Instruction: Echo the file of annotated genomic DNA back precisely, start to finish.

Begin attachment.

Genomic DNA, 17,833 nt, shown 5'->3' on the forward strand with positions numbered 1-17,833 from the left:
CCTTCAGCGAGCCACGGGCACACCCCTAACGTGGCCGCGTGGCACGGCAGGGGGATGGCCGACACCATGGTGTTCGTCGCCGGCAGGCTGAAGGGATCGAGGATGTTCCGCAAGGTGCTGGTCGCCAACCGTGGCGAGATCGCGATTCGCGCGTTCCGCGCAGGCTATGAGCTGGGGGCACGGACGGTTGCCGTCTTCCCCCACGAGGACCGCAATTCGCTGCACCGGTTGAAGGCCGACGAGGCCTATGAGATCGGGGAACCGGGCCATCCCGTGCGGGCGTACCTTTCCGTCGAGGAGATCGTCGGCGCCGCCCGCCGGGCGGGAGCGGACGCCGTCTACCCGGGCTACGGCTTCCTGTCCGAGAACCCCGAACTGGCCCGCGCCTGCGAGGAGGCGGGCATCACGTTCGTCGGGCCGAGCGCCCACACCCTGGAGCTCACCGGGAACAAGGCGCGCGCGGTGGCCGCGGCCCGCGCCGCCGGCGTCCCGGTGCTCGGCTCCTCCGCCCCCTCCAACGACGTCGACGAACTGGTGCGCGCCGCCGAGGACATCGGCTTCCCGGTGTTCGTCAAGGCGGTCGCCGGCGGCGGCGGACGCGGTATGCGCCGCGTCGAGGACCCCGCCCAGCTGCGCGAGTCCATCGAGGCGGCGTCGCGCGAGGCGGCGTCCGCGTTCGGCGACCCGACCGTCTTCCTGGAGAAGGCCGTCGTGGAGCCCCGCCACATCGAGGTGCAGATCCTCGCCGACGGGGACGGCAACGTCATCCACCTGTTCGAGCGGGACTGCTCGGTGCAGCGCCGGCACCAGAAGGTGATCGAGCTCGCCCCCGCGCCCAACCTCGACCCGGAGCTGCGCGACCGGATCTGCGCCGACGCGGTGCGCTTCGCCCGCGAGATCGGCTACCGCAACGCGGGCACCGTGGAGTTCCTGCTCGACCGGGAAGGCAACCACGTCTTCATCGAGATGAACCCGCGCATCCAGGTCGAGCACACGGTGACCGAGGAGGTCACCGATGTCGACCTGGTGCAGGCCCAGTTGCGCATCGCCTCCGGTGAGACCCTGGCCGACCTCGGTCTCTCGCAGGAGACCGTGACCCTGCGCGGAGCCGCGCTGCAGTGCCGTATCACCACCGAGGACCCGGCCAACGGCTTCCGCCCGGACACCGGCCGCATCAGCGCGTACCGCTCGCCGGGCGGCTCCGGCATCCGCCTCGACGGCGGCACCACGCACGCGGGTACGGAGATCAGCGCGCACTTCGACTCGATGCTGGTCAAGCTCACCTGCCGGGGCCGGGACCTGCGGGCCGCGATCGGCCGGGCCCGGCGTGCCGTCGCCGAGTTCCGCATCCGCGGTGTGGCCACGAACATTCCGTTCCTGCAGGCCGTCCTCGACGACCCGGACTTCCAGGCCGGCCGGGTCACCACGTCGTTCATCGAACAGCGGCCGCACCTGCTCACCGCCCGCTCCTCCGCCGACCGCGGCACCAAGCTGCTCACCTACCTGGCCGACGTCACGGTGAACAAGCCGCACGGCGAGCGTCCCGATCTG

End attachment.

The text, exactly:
Genomic DNA, 17,833 nt, shown 5'->3' on the forward strand with positions numbered 1-17,833 from the left:
CCTTCAGCGAGCCACGGGCACACCCCTAACGTGGCCGCGTGGCACGGCAGGGGGATGGCCGACACCATGGTGTTCGTCGCCGGCAGGCTGAAGGGATCGAGGATGTTCCGCAAGGTGCTGGTCGCCAACCGTGGCGAGATCGCGATTCGCGCGTTCCGCGCAGGCTATGAGCTGGGGGCACGGACGGTTGCCGTCTTCCCCCACGAGGACCGCAATTCGCTGCACCGGTTGAAGGCCGACGAGGCCTATGAGATCGGGGAACCGGGCCATCCCGTGCGGGCGTACCTTTCCGTCGAGGAGATCGTCGGCGCCGCCCGCCGGGCGGGAGCGGACGCCGTCTACCCGGGCTACGGCTTCCTGTCCGAGAACCCCGAACTGGCCCGCGCCTGCGAGGAGGCGGGCATCACGTTCGTCGGGCCGAGCGCCCACACCCTGGAGCTCACCGGGAACAAGGCGCGCGCGGTGGCCGCGGCCCGCGCCGCCGGCGTCCCGGTGCTCGGCTCCTCCGCCCCCTCCAACGACGTCGACGAACTGGTGCGCGCCGCCGAGGACATCGGCTTCCCGGTGTTCGTCAAGGCGGTCGCCGGCGGCGGCGGACGCGGTATGCGCCGCGTCGAGGACCCCGCCCAGCTGCGCGAGTCCATCGAGGCGGCGTCGCGCGAGGCGGCGTCCGCGTTCGGCGACCCGACCGTCTTCCTGGAGAAGGCCGTCGTGGAGCCCCGCCACATCGAGGTGCAGATCCTCGCCGACGGGGACGGCAACGTCATCCACCTGTTCGAGCGGGACTGCTCGGTGCAGCGCCGGCACCAGAAGGTGATCGAGCTCGCCCCCGCGCCCAACCTCGACCCGGAGCTGCGCGACCGGATCTGCGCCGACGCGGTGCGCTTCGCCCGCGAGATCGGCTACCGCAACGCGGGCACCGTGGAGTTCCTGCTCGACCGGGAAGGCAACCACGTCTTCATCGAGATGAACCCGCGCATCCAGGTCGAGCACACGGTGACCGAGGAGGTCACCGATGTCGACCTGGTGCAGGCCCAGTTGCGCATCGCCTCCGGTGAGACCCTGGCCGACCTCGGTCTCTCGCAGGAGACCGTGACCCTGCGCGGAGCCGCGCTGCAGTGCCGTATCACCACCGAGGACCCGGCCAACGGCTTCCGCCCGGACACCGGCCGCATCAGCGCGTACCGCTCGCCGGGCGGCTCCGGCATCCGCCTCGACGGCGGCACCACGCACGCGGGTACGGAGATCAGCGCGCACTTCGACTCGATGCTGGTCAAGCTCACCTGCCGGGGCCGGGACCTGCGGGCCGCGATCGGCCGGGCCCGGCGTGCCGTCGCCGAGTTCCGCATCCGCGGTGTGGCCACGAACATTCCGTTCCTGCAGGCCGTCCTCGACGACCCGGACTTCCAGGCCGGCCGGGTCACCACGTCGTTCATCGAACAGCGGCCGCACCTGCTCACCGCCCGCTCCTCCGCCGACCGCGGCACCAAGCTGCTCACCTACCTGGCCGACGTCACGGTGAACAAGCCGCACGGCGAGCGTCCCGATCTG